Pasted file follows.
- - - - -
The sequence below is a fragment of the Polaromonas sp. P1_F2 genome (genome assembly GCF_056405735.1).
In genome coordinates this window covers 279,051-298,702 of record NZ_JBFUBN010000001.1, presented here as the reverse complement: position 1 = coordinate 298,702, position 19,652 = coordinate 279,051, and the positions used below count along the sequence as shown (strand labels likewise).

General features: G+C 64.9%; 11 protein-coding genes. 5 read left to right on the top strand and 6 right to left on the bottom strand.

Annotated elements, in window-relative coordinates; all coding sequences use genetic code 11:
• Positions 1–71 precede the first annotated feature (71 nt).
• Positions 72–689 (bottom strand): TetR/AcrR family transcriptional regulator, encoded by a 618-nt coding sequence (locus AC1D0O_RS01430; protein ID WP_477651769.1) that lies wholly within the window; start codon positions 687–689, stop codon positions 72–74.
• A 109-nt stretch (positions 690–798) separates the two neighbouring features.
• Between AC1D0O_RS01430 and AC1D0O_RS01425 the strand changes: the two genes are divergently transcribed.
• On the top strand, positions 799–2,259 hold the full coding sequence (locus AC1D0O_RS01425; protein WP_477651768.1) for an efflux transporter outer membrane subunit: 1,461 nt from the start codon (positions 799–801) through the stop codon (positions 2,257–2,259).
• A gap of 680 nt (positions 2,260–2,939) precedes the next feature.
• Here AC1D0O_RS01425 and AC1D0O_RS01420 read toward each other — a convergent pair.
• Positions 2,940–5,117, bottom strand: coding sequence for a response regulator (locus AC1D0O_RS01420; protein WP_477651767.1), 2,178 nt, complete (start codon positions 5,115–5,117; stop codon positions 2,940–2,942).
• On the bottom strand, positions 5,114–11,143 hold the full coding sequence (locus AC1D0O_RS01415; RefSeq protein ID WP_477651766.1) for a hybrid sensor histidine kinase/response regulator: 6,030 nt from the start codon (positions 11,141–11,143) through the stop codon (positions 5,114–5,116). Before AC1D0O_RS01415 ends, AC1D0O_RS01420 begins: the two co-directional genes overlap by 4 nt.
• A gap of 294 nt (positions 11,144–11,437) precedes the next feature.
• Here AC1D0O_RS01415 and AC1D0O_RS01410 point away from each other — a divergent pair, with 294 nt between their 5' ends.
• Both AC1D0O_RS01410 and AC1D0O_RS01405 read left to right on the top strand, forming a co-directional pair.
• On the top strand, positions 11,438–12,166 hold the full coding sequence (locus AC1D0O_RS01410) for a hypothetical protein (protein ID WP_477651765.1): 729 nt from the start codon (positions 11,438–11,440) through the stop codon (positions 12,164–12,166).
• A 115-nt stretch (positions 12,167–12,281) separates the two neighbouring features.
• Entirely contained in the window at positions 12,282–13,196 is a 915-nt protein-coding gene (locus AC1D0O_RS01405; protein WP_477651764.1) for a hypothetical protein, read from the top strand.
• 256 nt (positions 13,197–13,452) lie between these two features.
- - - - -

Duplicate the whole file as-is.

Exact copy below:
The sequence below is a fragment of the Polaromonas sp. P1_F2 genome (genome assembly GCF_056405735.1).
In genome coordinates this window covers 279,051-298,702 of record NZ_JBFUBN010000001.1, presented here as the reverse complement: position 1 = coordinate 298,702, position 19,652 = coordinate 279,051, and the positions used below count along the sequence as shown (strand labels likewise).

General features: G+C 64.9%; 11 protein-coding genes. 5 read left to right on the top strand and 6 right to left on the bottom strand.

Annotated elements, in window-relative coordinates; all coding sequences use genetic code 11:
• Positions 1–71 precede the first annotated feature (71 nt).
• Positions 72–689 (bottom strand): TetR/AcrR family transcriptional regulator, encoded by a 618-nt coding sequence (locus AC1D0O_RS01430; protein ID WP_477651769.1) that lies wholly within the window; start codon positions 687–689, stop codon positions 72–74.
• A 109-nt stretch (positions 690–798) separates the two neighbouring features.
• Between AC1D0O_RS01430 and AC1D0O_RS01425 the strand changes: the two genes are divergently transcribed.
• On the top strand, positions 799–2,259 hold the full coding sequence (locus AC1D0O_RS01425; protein WP_477651768.1) for an efflux transporter outer membrane subunit: 1,461 nt from the start codon (positions 799–801) through the stop codon (positions 2,257–2,259).
• A gap of 680 nt (positions 2,260–2,939) precedes the next feature.
• Here AC1D0O_RS01425 and AC1D0O_RS01420 read toward each other — a convergent pair.
• Positions 2,940–5,117, bottom strand: coding sequence for a response regulator (locus AC1D0O_RS01420; protein WP_477651767.1), 2,178 nt, complete (start codon positions 5,115–5,117; stop codon positions 2,940–2,942).
• On the bottom strand, positions 5,114–11,143 hold the full coding sequence (locus AC1D0O_RS01415; RefSeq protein ID WP_477651766.1) for a hybrid sensor histidine kinase/response regulator: 6,030 nt from the start codon (positions 11,141–11,143) through the stop codon (positions 5,114–5,116). Before AC1D0O_RS01415 ends, AC1D0O_RS01420 begins: the two co-directional genes overlap by 4 nt.
• A gap of 294 nt (positions 11,144–11,437) precedes the next feature.
• Here AC1D0O_RS01415 and AC1D0O_RS01410 point away from each other — a divergent pair, with 294 nt between their 5' ends.
• Both AC1D0O_RS01410 and AC1D0O_RS01405 read left to right on the top strand, forming a co-directional pair.
• On the top strand, positions 11,438–12,166 hold the full coding sequence (locus AC1D0O_RS01410) for a hypothetical protein (protein ID WP_477651765.1): 729 nt from the start codon (positions 11,438–11,440) through the stop codon (positions 12,164–12,166).
• A 115-nt stretch (positions 12,167–12,281) separates the two neighbouring features.
• Entirely contained in the window at positions 12,282–13,196 is a 915-nt protein-coding gene (locus AC1D0O_RS01405; protein WP_477651764.1) for a hypothetical protein, read from the top strand.
• 256 nt (positions 13,197–13,452) lie between these two features.